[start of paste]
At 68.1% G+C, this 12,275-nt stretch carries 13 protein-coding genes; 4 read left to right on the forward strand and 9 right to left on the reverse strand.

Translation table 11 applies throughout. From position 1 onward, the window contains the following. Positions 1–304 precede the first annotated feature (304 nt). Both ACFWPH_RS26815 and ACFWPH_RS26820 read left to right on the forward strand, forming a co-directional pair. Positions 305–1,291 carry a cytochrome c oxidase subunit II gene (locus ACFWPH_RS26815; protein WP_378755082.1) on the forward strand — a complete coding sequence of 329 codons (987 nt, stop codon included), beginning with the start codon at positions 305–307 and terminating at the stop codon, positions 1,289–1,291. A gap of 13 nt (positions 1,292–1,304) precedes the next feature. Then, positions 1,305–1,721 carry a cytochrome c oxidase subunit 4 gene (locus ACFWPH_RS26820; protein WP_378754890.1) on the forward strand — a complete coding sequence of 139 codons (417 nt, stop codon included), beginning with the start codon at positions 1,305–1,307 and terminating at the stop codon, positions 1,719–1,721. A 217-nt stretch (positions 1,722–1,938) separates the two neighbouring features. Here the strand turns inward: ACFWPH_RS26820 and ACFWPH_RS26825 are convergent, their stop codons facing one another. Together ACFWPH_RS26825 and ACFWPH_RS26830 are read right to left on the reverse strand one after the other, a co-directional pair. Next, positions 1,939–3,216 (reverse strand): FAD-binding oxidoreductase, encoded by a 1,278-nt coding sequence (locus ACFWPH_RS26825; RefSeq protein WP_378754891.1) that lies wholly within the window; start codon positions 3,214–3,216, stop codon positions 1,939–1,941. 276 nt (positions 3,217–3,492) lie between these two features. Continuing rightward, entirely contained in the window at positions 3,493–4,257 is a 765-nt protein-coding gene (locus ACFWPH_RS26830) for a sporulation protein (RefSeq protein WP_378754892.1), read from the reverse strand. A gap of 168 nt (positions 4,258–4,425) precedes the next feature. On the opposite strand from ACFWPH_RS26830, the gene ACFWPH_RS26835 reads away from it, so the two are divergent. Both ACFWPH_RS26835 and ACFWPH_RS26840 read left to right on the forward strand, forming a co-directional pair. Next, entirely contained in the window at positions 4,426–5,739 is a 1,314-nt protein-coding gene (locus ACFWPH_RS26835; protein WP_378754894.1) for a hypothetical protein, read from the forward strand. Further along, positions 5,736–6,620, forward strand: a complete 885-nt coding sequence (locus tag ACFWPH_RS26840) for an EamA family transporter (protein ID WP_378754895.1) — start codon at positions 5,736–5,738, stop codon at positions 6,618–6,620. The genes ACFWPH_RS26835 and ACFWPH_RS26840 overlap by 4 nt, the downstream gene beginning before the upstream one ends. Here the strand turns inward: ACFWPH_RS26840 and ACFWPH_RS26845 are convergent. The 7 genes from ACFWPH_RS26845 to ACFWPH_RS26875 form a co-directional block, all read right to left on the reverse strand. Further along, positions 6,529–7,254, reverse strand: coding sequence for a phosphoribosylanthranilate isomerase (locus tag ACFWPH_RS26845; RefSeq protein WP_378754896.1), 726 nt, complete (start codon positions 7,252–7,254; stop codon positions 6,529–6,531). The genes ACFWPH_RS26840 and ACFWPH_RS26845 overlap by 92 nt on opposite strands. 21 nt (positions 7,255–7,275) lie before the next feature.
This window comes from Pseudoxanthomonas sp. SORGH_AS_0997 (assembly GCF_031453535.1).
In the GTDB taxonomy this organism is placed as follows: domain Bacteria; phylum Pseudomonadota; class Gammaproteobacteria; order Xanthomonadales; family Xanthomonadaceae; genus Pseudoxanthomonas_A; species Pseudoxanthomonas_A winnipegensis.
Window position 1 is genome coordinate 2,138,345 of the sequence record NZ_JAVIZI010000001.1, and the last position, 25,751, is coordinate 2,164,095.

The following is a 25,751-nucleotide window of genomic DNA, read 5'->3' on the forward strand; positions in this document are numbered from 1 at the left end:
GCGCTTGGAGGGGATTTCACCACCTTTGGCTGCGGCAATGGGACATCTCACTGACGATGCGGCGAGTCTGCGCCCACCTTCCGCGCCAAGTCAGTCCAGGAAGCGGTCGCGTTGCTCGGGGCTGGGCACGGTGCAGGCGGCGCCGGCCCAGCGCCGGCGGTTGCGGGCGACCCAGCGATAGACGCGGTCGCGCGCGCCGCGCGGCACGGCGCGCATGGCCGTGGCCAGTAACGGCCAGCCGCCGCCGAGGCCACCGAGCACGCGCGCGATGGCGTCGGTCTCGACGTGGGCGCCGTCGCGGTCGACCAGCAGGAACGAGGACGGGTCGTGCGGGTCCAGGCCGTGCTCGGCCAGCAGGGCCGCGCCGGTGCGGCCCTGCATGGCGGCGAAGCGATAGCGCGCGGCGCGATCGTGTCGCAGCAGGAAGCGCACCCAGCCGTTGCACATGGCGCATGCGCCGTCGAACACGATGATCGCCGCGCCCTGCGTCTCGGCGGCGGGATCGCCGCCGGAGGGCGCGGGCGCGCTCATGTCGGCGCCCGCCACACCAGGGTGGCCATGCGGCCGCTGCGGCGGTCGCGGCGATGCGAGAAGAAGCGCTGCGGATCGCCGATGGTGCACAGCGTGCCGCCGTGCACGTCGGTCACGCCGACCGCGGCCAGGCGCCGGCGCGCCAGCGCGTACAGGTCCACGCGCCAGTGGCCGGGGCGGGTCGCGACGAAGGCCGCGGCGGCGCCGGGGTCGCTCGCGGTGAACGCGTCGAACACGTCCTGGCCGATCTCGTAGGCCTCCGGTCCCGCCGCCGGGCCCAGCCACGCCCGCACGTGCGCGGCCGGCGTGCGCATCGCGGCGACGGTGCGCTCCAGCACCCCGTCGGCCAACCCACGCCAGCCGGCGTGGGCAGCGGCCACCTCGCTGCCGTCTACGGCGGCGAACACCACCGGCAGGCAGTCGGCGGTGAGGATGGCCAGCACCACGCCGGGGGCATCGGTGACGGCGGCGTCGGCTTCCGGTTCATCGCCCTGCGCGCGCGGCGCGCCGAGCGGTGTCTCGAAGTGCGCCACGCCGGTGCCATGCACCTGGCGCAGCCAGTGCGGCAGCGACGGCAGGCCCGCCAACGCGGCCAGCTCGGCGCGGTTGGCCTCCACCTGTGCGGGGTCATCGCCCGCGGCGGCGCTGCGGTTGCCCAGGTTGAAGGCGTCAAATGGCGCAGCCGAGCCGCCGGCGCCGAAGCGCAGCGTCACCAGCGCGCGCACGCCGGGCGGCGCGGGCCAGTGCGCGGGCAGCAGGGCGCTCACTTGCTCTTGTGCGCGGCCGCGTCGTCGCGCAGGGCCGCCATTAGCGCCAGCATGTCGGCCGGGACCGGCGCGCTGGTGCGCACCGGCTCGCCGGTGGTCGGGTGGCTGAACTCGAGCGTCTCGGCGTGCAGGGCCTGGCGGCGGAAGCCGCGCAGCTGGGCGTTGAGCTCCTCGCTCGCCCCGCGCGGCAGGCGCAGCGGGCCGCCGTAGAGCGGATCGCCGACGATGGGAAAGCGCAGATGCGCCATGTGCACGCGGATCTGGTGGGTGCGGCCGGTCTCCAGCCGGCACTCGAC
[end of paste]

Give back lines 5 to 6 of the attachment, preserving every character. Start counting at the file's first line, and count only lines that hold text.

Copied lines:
Window position 1 is genome coordinate 2,138,345 of the sequence record NZ_JAVIZI010000001.1, and the last position, 25,751, is coordinate 2,164,095.

The following is a 25,751-nucleotide window of genomic DNA, read 5'->3' on the forward strand; positions in this document are numbered from 1 at the left end: